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on 10 April 2012
I loved Part 1 and Part 2 was just as good. I've read short reads by other authors and have found that some fail to have much depth and don't always fully represent the author and his/her style. I feel that these short reads by R.J. Ellory are a true representation of his writing style. They aren't rushed and crammed to shoe-horn too much information in to too few pages.

The first few pages of the next installment are included in the download but I didn't read them as I want it to be fresh when it's released.
Bring on Part 3......
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`The Cop' is the second short story in a trilogy, so if you haven't already enjoyed `The Sister: Three Days in Chicagoland: Book 1 then stop right here, go back, order the first story and begin where you're supposed to. Reading them out of order will lessen the experience, and these three gems are worth taking time over to enjoy to the full.

Each of these tales, set in Chicago in the 1950s, tells of a murder and its consequences from a different perspective. First time around [SPOILER ALERT! quit here if you've not read `The Sister' yet] we learned about the abrupt killing of a young woman, and the execution of the man convicted of her killing. But at the end of that tale we learn that the investigating officer has genuine fears that the wrong man was punished for the crime. So `The Cop' walks us through the initial investigation - and after a lifetime of voraciously consuming crime fiction and the roman policier in particular, I have rarely enjoyed a better description of what the initial 36 hours of a murder investigation might have looked like, back in the day. We get to walk every block with the investigating officers, identify the victim, seek out her boyfriends, trace what her final day looked like and - maybe - track down the killer who brought her life to a violent end.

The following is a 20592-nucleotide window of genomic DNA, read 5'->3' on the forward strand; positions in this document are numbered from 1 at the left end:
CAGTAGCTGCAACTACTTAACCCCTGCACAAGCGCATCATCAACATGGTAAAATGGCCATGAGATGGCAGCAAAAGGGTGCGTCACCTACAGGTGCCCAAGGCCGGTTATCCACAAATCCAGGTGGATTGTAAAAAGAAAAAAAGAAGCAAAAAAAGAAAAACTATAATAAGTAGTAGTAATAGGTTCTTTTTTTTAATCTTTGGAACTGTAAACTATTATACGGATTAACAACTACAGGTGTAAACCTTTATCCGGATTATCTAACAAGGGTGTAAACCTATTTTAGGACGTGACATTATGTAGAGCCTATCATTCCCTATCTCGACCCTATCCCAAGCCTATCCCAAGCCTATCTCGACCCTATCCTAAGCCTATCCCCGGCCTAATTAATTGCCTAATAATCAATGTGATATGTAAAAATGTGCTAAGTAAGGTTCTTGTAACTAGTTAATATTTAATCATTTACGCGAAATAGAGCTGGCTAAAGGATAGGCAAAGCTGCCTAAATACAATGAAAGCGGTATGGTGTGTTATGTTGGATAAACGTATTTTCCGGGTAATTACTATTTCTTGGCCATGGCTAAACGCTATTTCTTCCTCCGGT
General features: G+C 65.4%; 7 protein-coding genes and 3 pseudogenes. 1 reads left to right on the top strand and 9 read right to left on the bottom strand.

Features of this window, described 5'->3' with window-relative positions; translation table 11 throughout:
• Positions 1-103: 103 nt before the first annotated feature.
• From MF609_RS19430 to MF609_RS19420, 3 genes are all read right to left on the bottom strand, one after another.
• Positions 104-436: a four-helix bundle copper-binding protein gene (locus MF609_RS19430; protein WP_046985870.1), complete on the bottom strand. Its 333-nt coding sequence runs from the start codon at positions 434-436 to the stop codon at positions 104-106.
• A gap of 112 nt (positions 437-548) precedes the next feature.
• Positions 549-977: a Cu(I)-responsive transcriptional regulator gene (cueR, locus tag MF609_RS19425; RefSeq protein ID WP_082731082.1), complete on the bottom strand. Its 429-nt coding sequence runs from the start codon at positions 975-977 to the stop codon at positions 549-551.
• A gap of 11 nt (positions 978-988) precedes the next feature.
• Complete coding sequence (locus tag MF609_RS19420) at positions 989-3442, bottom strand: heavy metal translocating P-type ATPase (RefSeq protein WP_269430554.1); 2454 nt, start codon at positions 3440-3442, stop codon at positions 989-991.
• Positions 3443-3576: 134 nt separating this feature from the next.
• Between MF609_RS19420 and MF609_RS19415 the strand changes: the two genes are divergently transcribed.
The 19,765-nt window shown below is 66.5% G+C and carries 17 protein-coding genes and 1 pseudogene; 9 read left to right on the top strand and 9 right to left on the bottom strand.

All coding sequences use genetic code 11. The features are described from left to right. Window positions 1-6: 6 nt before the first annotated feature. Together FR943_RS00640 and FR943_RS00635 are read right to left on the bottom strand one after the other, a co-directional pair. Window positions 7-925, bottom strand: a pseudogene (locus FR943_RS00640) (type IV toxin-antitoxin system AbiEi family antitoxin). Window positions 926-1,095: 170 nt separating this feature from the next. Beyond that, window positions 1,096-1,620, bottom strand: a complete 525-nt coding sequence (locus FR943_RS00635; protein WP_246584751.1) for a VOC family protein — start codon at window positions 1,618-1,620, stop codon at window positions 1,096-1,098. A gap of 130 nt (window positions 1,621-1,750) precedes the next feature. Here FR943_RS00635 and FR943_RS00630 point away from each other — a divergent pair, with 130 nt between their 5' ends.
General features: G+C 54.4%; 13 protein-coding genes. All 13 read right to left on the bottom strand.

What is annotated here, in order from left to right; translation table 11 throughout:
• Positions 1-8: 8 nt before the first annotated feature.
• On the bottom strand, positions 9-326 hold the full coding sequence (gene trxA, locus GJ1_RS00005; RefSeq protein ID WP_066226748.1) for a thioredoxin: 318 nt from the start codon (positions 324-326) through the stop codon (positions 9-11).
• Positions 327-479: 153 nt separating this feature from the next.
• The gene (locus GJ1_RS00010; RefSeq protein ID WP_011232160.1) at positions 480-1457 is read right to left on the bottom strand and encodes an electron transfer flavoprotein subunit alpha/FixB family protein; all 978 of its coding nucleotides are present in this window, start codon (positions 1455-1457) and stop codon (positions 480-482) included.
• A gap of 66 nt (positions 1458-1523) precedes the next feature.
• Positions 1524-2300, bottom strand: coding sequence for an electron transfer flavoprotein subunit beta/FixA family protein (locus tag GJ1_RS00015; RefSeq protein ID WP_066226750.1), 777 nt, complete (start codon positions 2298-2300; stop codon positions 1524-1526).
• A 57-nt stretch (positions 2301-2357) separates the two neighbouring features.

The beauty of a novella like this is that it jettisons all the frills of full-length fiction. The story is stripped bare, back to the basic protagonists. The narrative cranks up in its intensity and - when it's written as well as these three stories are - the result can be every bit as fulfilling as a full length novel. Just quite a bit shorter to read!